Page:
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Take a walk in Blue Bell Woods listen to the sounds around you, of bird song and bees. Smell the flowers and the scent of Spring in the air. Every year is a new beginning and every day a blessing

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Friday, September 27, 2013

Houghton Regis back in the day.............

On Facebook I have a group called "Houghton Regis back in the day"..........I was doing a post today that made me think. I want to do the post here as well, just for the record.
I grew up in a small village and Facebook has been awesome, I have found people I never would have without it and never heard from them again. We have fun talking about what the village used to be like and what we got up to. The people who live there now are amazed at what it once was because they never knew it that way. After the war there were many displaced people and some were moved out of London into the countryside. The powers that be chose our village.
Well that's not what this is about really, did it ruin the village? Yes. No one can say otherwise. Was it necessary? Yes. What we disliked intensely was that in doing this the planners ruined everything. Houses destroyed, history destroyed. The 14th century Tithe barn torn down and timber as old as time burned. There is no village now. It's a town with a Mayor and everything. If there had been good planning they could have kept the integrity and looks of the village and expanded it as well. We could have had it all.............ah well. I don't live there now so I can talk and dream with others who have moved away about the place we grew up in and the people we knew. It will live in our hearts as long as we do.
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We grew up knowing the owners of the shops in the village. If only by name. The names have been there generations just like mine has. My family has always lived there as far back as I have got so far on my geneology way into the 1700s and beyond.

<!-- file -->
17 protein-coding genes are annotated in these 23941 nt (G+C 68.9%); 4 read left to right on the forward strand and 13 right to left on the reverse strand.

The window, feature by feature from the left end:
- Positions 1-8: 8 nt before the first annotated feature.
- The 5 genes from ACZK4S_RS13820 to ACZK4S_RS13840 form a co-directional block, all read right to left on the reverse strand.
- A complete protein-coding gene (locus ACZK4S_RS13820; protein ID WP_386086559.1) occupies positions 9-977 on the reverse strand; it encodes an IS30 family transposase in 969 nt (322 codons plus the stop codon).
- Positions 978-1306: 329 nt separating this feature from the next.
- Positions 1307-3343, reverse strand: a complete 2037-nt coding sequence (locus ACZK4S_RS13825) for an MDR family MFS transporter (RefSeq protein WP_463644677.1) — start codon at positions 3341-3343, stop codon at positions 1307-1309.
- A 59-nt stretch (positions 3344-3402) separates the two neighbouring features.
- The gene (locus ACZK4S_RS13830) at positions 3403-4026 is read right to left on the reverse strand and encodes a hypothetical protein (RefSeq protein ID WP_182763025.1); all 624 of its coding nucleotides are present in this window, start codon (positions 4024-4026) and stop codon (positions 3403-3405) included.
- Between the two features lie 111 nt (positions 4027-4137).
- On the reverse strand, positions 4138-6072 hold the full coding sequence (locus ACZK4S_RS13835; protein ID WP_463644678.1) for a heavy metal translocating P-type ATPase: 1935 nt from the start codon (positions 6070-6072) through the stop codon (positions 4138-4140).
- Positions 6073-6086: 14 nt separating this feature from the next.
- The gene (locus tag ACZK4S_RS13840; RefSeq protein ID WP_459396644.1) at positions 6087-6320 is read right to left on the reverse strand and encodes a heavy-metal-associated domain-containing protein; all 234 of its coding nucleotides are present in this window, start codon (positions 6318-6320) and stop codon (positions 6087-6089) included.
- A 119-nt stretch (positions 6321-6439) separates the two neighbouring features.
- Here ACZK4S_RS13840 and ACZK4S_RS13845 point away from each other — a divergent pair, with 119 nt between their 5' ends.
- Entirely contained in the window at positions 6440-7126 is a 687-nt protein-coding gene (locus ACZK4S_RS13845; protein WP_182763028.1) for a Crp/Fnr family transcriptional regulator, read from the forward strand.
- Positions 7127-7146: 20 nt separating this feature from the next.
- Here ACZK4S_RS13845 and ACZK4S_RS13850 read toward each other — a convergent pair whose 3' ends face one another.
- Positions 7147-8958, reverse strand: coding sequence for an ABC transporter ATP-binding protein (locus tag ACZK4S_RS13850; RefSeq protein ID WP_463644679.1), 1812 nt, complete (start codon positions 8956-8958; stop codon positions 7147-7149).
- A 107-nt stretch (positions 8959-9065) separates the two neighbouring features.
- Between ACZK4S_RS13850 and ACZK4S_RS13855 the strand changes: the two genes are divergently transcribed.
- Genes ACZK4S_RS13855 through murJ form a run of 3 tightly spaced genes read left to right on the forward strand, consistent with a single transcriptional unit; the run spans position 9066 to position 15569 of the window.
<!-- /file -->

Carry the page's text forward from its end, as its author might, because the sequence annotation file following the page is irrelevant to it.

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There were two Butcher shops Mr Pratt at one end and Mr Tompkins at the other. We seemed to go more to Mr Tompkins because it was closer. The meat would be displayed in the front window. Some times a partridge or two or maybe pheasants could be hanging up on hooks with a few chickens in the window. Tompkins the butcher had his animals delivered to the back of his store where they would be slaughtered and dressed. He had a huge fridge/freezer where they would be stored. The meat cut as he needed it. Mum would go in and "What can I do for you today luv" would be the greeting. The floor covered in sawdust covered the smells of fresh meat. A sort of damp smell. Mum would always buy our Poodle Poppett fresh meat every day. She was a fussy poodle and if mum got liver and she was not in the mood, well she would have to go back and get kidney or whatever else she thought of. One day Mr Tompkins suggested brains............well mum took that home and cooked it. Stunk to high heaven and the dog nearly gagged............so mum had a word or two with Mr Tompkins about that and bought something else. Mr Pratt's shop was next to the knackers yard so his was just as fresh.
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The baker was Mr Ward. Fresh bread daily, no cut bread in our house Dad would never eat that. We had the real deal fresh and crunchy crusts, sometimes still warm and delivered. I loved the mini Hovis brown bread. A whole loaf to myself, not much bigger than a roll really.